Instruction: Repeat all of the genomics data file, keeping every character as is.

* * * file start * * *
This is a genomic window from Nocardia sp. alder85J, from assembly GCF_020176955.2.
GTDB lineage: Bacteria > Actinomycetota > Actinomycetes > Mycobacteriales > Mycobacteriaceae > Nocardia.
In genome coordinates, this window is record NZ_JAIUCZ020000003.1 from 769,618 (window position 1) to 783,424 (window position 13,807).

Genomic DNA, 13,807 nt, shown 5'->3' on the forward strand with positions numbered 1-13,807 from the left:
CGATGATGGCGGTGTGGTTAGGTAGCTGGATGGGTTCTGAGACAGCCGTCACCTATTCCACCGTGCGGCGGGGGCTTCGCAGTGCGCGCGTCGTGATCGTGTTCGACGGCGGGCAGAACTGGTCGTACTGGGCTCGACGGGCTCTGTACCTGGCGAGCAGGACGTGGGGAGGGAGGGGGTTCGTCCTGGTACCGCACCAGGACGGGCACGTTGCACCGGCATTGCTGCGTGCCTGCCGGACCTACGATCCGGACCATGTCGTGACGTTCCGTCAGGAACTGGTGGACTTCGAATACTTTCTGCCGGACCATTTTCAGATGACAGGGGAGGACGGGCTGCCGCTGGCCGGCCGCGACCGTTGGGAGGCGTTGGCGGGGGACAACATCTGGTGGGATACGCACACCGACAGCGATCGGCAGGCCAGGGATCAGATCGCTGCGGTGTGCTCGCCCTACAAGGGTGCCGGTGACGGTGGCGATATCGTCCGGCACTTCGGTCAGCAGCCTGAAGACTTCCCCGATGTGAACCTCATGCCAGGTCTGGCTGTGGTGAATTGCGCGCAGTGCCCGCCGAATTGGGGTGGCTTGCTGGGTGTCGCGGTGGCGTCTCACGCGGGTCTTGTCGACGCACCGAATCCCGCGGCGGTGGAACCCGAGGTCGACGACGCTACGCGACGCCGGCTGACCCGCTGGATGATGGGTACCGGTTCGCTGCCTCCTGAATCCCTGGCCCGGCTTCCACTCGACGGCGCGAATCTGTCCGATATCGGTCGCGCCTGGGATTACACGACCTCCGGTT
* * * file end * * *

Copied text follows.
This is a genomic window from Nocardia sp. alder85J, from assembly GCF_020176955.2.
GTDB lineage: Bacteria > Actinomycetota > Actinomycetes > Mycobacteriales > Mycobacteriaceae > Nocardia.
In genome coordinates, this window is record NZ_JAIUCZ020000003.1 from 769,618 (window position 1) to 783,424 (window position 13,807).

Genomic DNA, 13,807 nt, shown 5'->3' on the forward strand with positions numbered 1-13,807 from the left:
CGATGATGGCGGTGTGGTTAGGTAGCTGGATGGGTTCTGAGACAGCCGTCACCTATTCCACCGTGCGGCGGGGGCTTCGCAGTGCGCGCGTCGTGATCGTGTTCGACGGCGGGCAGAACTGGTCGTACTGGGCTCGACGGGCTCTGTACCTGGCGAGCAGGACGTGGGGAGGGAGGGGGTTCGTCCTGGTACCGCACCAGGACGGGCACGTTGCACCGGCATTGCTGCGTGCCTGCCGGACCTACGATCCGGACCATGTCGTGACGTTCCGTCAGGAACTGGTGGACTTCGAATACTTTCTGCCGGACCATTTTCAGATGACAGGGGAGGACGGGCTGCCGCTGGCCGGCCGCGACCGTTGGGAGGCGTTGGCGGGGGACAACATCTGGTGGGATACGCACACCGACAGCGATCGGCAGGCCAGGGATCAGATCGCTGCGGTGTGCTCGCCCTACAAGGGTGCCGGTGACGGTGGCGATATCGTCCGGCACTTCGGTCAGCAGCCTGAAGACTTCCCCGATGTGAACCTCATGCCAGGTCTGGCTGTGGTGAATTGCGCGCAGTGCCCGCCGAATTGGGGTGGCTTGCTGGGTGTCGCGGTGGCGTCTCACGCGGGTCTTGTCGACGCACCGAATCCCGCGGCGGTGGAACCCGAGGTCGACGACGCTACGCGACGCCGGCTGACCCGCTGGATGATGGGTACCGGTTCGCTGCCTCCTGAATCCCTGGCCCGGCTTCCACTCGACGGCGCGAATCTGTCCGATATCGGTCGCGCCTGGGATTACACGACCTCCGGTT